Director Nick Park has an unassuming demeanor, but he’s one of the giants of the stop-motion animation world. His Wallace & Gromit shorts are some of the best works of the genre, and he’s continually found ways to push this style of animation forward while still retaining a signature sense of humor that’s both irreverent and charming.
Earlier this year, I went to Aardman Studios with a small group of journalists to see the making of his new film, Early Man, which follows a prehistoric tribe that must go up against the citizens of the Bronze Age in a game of football in order to maintain their independence. At the end of our visit, we got to talk with Park. During our conversation, he talked about the inspiration for the movie, applying digital ideas to analog times, why he chose to tackle directing this project solo, if he might ever return to Wallace & Gromit, and more.
Check out the full interview below, and click here for my report on visiting the set. Early Man opens February 16, 2018.
So did you work out all the animation of prehistoric times from inspirational research?
NICK PARK: Yeah, well I’ve always been, well from a kid being crazy about dinosaurs and prehistoric life. I knew all the … way before Jurassic Park. I was obsessed with Ray Harryhausen movies. Particularly, we found quite inspiring what’s the trailer? Well, I know one of the greatest movies in my childhood was 1,000,000 Years BC, so there is obvious reference to that in the opening.
Yeah, I knew my Harryhausen a little bit. We’ve even got two of the dinosaurs fighting at the beginning, called Ray and Harry, as a tribute.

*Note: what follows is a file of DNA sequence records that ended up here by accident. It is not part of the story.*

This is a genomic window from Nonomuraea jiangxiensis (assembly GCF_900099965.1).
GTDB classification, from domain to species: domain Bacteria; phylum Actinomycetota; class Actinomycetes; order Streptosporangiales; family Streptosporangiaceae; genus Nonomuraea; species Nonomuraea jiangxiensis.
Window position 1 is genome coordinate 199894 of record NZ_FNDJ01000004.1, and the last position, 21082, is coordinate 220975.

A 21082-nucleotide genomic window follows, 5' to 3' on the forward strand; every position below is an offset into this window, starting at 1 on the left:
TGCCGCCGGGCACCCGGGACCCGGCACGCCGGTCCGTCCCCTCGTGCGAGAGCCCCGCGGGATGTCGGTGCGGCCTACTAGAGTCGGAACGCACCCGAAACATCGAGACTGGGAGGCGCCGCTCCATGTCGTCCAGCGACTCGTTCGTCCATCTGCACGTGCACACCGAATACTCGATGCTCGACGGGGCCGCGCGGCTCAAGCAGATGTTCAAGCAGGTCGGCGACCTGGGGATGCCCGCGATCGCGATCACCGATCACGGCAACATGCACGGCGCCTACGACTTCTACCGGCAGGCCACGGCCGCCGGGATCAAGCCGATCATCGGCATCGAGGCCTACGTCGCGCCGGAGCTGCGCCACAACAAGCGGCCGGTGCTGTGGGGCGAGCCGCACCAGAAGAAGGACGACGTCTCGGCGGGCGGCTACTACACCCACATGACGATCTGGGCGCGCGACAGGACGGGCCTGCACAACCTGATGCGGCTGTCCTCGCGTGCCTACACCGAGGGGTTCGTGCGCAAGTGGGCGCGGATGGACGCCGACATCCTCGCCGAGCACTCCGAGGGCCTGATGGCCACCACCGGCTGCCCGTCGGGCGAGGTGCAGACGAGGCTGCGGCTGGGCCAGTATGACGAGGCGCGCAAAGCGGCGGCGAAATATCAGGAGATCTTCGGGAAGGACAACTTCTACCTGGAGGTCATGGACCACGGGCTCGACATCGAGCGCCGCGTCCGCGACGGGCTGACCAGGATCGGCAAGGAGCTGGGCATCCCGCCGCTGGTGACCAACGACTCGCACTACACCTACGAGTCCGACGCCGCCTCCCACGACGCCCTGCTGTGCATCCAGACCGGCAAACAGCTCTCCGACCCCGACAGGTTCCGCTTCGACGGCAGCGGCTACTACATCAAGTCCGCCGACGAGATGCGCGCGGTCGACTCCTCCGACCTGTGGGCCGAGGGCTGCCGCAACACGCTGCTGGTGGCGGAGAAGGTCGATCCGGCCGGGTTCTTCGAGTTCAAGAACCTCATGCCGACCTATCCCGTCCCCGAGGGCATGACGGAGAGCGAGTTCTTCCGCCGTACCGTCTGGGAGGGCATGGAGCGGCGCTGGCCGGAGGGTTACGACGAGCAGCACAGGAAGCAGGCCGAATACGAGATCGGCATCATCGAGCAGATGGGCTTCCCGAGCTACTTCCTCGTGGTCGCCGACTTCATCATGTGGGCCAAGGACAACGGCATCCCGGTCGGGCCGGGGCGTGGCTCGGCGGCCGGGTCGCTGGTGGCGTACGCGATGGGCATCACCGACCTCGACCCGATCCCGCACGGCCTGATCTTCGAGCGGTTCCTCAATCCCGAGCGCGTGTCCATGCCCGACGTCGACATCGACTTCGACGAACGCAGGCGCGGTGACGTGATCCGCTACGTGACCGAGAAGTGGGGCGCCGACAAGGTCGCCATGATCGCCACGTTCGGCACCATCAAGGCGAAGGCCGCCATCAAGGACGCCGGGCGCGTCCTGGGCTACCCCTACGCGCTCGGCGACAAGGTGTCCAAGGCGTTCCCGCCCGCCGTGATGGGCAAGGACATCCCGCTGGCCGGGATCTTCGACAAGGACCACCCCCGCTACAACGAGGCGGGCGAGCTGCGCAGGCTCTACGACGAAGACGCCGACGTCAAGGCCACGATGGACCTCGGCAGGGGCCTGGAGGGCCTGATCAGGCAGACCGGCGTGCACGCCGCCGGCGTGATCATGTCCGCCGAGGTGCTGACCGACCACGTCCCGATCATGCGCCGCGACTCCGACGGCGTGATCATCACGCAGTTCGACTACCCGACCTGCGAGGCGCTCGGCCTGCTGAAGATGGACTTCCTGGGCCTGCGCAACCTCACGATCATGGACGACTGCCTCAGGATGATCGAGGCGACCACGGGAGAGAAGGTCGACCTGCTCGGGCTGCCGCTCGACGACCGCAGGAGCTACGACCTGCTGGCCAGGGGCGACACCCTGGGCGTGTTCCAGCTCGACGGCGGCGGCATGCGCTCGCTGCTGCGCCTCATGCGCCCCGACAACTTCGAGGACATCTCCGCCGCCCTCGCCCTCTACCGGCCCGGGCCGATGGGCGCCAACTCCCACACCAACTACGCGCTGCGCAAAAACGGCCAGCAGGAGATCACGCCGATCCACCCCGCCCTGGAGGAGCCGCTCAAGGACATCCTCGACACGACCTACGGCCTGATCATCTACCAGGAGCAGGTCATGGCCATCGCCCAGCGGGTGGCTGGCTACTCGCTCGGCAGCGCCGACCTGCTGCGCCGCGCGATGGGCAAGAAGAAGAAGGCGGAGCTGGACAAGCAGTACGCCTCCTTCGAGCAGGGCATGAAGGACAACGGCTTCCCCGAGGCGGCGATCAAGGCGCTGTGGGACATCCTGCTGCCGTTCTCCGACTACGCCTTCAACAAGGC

Can you talk a little bit about the genesis of this project? Was it something that you wanted obsessively in prehistoric times, or was it the sports comedy aspect? What was it about this project the really leaped out at you?
PARK: Yeah, that’s a good question, because I was looking for something. I didn’t just want to make a prehistoric movie. It had to have something a bit quirky about it, and a little bit original. It was, it was just two things came together, and that’s a way for ideas to arrest me, and make me, “Oh boy, this could be something.” I think it’s because I’ve never seen a prehistoric football match.
I think it came from the idea, and also the clay technique. I’m very much a clay man, myself. I thought it really lends itself to something prehistoric, and cavemen, sort of expressive and dim looking. But yeah, I think it was the idea sort of spawned from just kicking around ideas of cavemen and clubs. I started to think, “Now, what if cavemen played a sport?” It was the clubs that did it, really. But, then it came about, “What if cavemen couldn’t swing clubs, but instead had to join one?”
So yeah, what if they had to put down their clubs, and the clubs were useless against a mightier force, and so had to play again, football, instead. That’s how the whole thing started to evolve.